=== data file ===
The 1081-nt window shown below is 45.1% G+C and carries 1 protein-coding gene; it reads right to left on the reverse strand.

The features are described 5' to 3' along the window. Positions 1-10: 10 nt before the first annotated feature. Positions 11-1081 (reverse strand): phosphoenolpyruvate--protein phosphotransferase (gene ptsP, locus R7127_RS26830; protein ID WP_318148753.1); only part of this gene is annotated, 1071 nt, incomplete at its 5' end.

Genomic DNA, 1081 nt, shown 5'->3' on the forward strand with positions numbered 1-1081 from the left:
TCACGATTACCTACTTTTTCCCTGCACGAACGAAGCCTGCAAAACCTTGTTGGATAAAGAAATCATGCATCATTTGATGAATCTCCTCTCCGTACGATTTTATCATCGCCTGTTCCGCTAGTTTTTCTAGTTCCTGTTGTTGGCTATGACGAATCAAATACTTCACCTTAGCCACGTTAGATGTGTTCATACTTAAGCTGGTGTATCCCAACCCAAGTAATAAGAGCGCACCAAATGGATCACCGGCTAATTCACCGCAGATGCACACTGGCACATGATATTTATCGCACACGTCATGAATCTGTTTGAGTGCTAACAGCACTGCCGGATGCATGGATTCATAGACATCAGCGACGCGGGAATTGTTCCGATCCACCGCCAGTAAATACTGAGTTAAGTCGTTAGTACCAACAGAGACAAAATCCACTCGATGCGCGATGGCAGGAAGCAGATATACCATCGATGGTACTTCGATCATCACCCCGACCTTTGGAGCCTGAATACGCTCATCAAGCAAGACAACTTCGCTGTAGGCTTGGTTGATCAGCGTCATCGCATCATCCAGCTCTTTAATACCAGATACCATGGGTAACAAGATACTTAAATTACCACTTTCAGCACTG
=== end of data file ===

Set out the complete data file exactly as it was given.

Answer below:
The 1081-nt window shown below is 45.1% G+C and carries 1 protein-coding gene; it reads right to left on the reverse strand.

The features are described 5' to 3' along the window. Positions 1-10: 10 nt before the first annotated feature. Positions 11-1081 (reverse strand): phosphoenolpyruvate--protein phosphotransferase (gene ptsP, locus R7127_RS26830; protein ID WP_318148753.1); only part of this gene is annotated, 1071 nt, incomplete at its 5' end.

Genomic DNA, 1081 nt, shown 5'->3' on the forward strand with positions numbered 1-1081 from the left:
TCACGATTACCTACTTTTTCCCTGCACGAACGAAGCCTGCAAAACCTTGTTGGATAAAGAAATCATGCATCATTTGATGAATCTCCTCTCCGTACGATTTTATCATCGCCTGTTCCGCTAGTTTTTCTAGTTCCTGTTGTTGGCTATGACGAATCAAATACTTCACCTTAGCCACGTTAGATGTGTTCATACTTAAGCTGGTGTATCCCAACCCAAGTAATAAGAGCGCACCAAATGGATCACCGGCTAATTCACCGCAGATGCACACTGGCACATGATATTTATCGCACACGTCATGAATCTGTTTGAGTGCTAACAGCACTGCCGGATGCATGGATTCATAGACATCAGCGACGCGGGAATTGTTCCGATCCACCGCCAGTAAATACTGAGTTAAGTCGTTAGTACCAACAGAGACAAAATCCACTCGATGCGCGATGGCAGGAAGCAGATATACCATCGATGGTACTTCGATCATCACCCCGACCTTTGGAGCCTGAATACGCTCATCAAGCAAGACAACTTCGCTGTAGGCTTGGTTGATCAGCGTCATCGCATCATCCAGCTCTTTAATACCAGATACCATGGGTAACAAGATACTTAAATTACCACTTTCAGCACTG